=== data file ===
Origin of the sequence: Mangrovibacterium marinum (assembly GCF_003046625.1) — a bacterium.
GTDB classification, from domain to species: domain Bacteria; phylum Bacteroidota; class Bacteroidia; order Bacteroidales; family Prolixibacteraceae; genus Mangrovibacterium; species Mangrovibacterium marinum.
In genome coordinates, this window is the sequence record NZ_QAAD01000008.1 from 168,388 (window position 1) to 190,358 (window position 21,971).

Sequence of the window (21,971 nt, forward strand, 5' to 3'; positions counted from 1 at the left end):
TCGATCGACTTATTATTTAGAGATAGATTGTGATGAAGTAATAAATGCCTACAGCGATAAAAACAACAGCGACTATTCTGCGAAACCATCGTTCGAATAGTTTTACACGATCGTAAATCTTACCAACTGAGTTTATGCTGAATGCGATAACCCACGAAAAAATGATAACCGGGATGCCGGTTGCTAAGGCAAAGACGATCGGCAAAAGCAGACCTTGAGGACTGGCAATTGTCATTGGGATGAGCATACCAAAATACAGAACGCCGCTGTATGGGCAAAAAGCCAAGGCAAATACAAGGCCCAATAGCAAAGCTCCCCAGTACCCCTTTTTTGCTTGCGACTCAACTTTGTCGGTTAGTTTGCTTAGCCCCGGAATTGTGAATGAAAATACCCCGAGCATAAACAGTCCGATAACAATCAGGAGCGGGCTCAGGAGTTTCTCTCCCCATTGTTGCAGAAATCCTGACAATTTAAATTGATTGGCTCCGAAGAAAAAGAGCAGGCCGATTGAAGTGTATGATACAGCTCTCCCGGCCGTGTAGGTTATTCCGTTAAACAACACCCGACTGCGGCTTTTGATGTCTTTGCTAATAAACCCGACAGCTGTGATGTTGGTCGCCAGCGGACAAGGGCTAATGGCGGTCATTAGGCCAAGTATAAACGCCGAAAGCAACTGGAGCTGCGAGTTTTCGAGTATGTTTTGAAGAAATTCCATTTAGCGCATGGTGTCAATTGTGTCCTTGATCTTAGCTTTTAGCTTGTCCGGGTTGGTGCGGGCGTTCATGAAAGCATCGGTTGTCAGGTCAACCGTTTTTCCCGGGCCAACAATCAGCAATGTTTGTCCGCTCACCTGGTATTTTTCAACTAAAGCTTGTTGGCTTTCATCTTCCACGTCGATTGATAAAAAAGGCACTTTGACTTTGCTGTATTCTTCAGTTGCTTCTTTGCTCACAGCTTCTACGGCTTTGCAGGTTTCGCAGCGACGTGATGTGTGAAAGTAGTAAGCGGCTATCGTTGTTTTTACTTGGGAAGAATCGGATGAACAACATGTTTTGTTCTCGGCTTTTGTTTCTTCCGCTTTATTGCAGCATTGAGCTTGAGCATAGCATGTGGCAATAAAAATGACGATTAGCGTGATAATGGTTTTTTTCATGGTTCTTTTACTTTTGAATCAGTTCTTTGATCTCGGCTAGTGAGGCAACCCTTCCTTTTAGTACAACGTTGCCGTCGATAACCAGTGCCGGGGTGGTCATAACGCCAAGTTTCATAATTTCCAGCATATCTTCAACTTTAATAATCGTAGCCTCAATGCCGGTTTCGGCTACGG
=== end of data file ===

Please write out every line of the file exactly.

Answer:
Origin of the sequence: Mangrovibacterium marinum (assembly GCF_003046625.1) — a bacterium.
GTDB classification, from domain to species: domain Bacteria; phylum Bacteroidota; class Bacteroidia; order Bacteroidales; family Prolixibacteraceae; genus Mangrovibacterium; species Mangrovibacterium marinum.
In genome coordinates, this window is the sequence record NZ_QAAD01000008.1 from 168,388 (window position 1) to 190,358 (window position 21,971).

Sequence of the window (21,971 nt, forward strand, 5' to 3'; positions counted from 1 at the left end):
TCGATCGACTTATTATTTAGAGATAGATTGTGATGAAGTAATAAATGCCTACAGCGATAAAAACAACAGCGACTATTCTGCGAAACCATCGTTCGAATAGTTTTACACGATCGTAAATCTTACCAACTGAGTTTATGCTGAATGCGATAACCCACGAAAAAATGATAACCGGGATGCCGGTTGCTAAGGCAAAGACGATCGGCAAAAGCAGACCTTGAGGACTGGCAATTGTCATTGGGATGAGCATACCAAAATACAGAACGCCGCTGTATGGGCAAAAAGCCAAGGCAAATACAAGGCCCAATAGCAAAGCTCCCCAGTACCCCTTTTTTGCTTGCGACTCAACTTTGTCGGTTAGTTTGCTTAGCCCCGGAATTGTGAATGAAAATACCCCGAGCATAAACAGTCCGATAACAATCAGGAGCGGGCTCAGGAGTTTCTCTCCCCATTGTTGCAGAAATCCTGACAATTTAAATTGATTGGCTCCGAAGAAAAAGAGCAGGCCGATTGAAGTGTATGATACAGCTCTCCCGGCCGTGTAGGTTATTCCGTTAAACAACACCCGACTGCGGCTTTTGATGTCTTTGCTAATAAACCCGACAGCTGTGATGTTGGTCGCCAGCGGACAAGGGCTAATGGCGGTCATTAGGCCAAGTATAAACGCCGAAAGCAACTGGAGCTGCGAGTTTTCGAGTATGTTTTGAAGAAATTCCATTTAGCGCATGGTGTCAATTGTGTCCTTGATCTTAGCTTTTAGCTTGTCCGGGTTGGTGCGGGCGTTCATGAAAGCATCGGTTGTCAGGTCAACCGTTTTTCCCGGGCCAACAATCAGCAATGTTTGTCCGCTCACCTGGTATTTTTCAACTAAAGCTTGTTGGCTTTCATCTTCCACGTCGATTGATAAAAAAGGCACTTTGACTTTGCTGTATTCTTCAGTTGCTTCTTTGCTCACAGCTTCTACGGCTTTGCAGGTTTCGCAGCGACGTGATGTGTGAAAGTAGTAAGCGGCTATCGTTGTTTTTACTTGGGAAGAATCGGATGAACAACATGTTTTGTTCTCGGCTTTTGTTTCTTCCGCTTTATTGCAGCATTGAGCTTGAGCATAGCATGTGGCAATAAAAATGACGATTAGCGTGATAATGGTTTTTTTCATGGTTCTTTTACTTTTGAATCAGTTCTTTGATCTCGGCTAGTGAGGCAACCCTTCCTTTTAGTACAACGTTGCCGTCGATAACCAGTGCCGGGGTGGTCATAACGCCAAGTTTCATAATTTCCAGCATATCTTCAACTTTAATAATCGTAGCCTCAATGCCGGTTTCGGCTACGG